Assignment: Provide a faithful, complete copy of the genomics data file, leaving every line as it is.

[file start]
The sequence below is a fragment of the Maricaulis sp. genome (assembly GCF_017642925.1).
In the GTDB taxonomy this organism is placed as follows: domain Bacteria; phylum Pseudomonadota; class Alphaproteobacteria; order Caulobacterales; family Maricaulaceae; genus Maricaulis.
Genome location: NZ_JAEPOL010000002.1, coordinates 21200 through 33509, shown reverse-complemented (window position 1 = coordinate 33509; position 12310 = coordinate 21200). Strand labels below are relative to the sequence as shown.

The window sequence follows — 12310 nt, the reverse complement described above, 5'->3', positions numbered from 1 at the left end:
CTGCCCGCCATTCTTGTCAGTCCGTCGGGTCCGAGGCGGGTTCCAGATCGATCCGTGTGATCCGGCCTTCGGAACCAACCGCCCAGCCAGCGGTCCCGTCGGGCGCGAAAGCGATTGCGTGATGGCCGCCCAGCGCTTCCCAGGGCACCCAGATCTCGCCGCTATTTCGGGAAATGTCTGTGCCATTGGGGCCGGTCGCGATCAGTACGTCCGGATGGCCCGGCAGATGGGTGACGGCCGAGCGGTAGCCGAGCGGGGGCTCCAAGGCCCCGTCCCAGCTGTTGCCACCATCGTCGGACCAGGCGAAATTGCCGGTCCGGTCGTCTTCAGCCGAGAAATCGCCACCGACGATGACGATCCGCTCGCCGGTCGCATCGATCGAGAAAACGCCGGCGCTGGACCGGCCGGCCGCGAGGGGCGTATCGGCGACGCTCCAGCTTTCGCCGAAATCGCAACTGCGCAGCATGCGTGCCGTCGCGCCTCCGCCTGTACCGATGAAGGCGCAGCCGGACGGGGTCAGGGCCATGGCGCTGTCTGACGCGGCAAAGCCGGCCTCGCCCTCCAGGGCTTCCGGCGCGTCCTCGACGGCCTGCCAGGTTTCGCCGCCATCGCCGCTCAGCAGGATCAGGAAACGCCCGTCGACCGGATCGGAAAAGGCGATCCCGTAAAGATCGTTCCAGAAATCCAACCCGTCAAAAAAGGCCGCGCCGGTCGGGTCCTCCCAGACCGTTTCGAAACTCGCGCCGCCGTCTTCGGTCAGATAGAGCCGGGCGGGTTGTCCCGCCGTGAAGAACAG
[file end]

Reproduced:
The sequence below is a fragment of the Maricaulis sp. genome (assembly GCF_017642925.1).
In the GTDB taxonomy this organism is placed as follows: domain Bacteria; phylum Pseudomonadota; class Alphaproteobacteria; order Caulobacterales; family Maricaulaceae; genus Maricaulis.
Genome location: NZ_JAEPOL010000002.1, coordinates 21200 through 33509, shown reverse-complemented (window position 1 = coordinate 33509; position 12310 = coordinate 21200). Strand labels below are relative to the sequence as shown.

The window sequence follows — 12310 nt, the reverse complement described above, 5'->3', positions numbered from 1 at the left end:
CTGCCCGCCATTCTTGTCAGTCCGTCGGGTCCGAGGCGGGTTCCAGATCGATCCGTGTGATCCGGCCTTCGGAACCAACCGCCCAGCCAGCGGTCCCGTCGGGCGCGAAAGCGATTGCGTGATGGCCGCCCAGCGCTTCCCAGGGCACCCAGATCTCGCCGCTATTTCGGGAAATGTCTGTGCCATTGGGGCCGGTCGCGATCAGTACGTCCGGATGGCCCGGCAGATGGGTGACGGCCGAGCGGTAGCCGAGCGGGGGCTCCAAGGCCCCGTCCCAGCTGTTGCCACCATCGTCGGACCAGGCGAAATTGCCGGTCCGGTCGTCTTCAGCCGAGAAATCGCCACCGACGATGACGATCCGCTCGCCGGTCGCATCGATCGAGAAAACGCCGGCGCTGGACCGGCCGGCCGCGAGGGGCGTATCGGCGACGCTCCAGCTTTCGCCGAAATCGCAACTGCGCAGCATGCGTGCCGTCGCGCCTCCGCCTGTACCGATGAAGGCGCAGCCGGACGGGGTCAGGGCCATGGCGCTGTCTGACGCGGCAAAGCCGGCCTCGCCCTCCAGGGCTTCCGGCGCGTCCTCGACGGCCTGCCAGGTTTCGCCGCCATCGCCGCTCAGCAGGATCAGGAAACGCCCGTCGACCGGATCGGAAAAGGCGATCCCGTAAAGATCGTTCCAGAAATCCAACCCGTCAAAAAAGGCCGCGCCGGTCGGGTCCTCCCAGACCGTTTCGAAACTCGCGCCGCCGTCTTCGGTCAGATAGAGCCGGGCGGGTTGTCCCGCCGTGAAGAACAG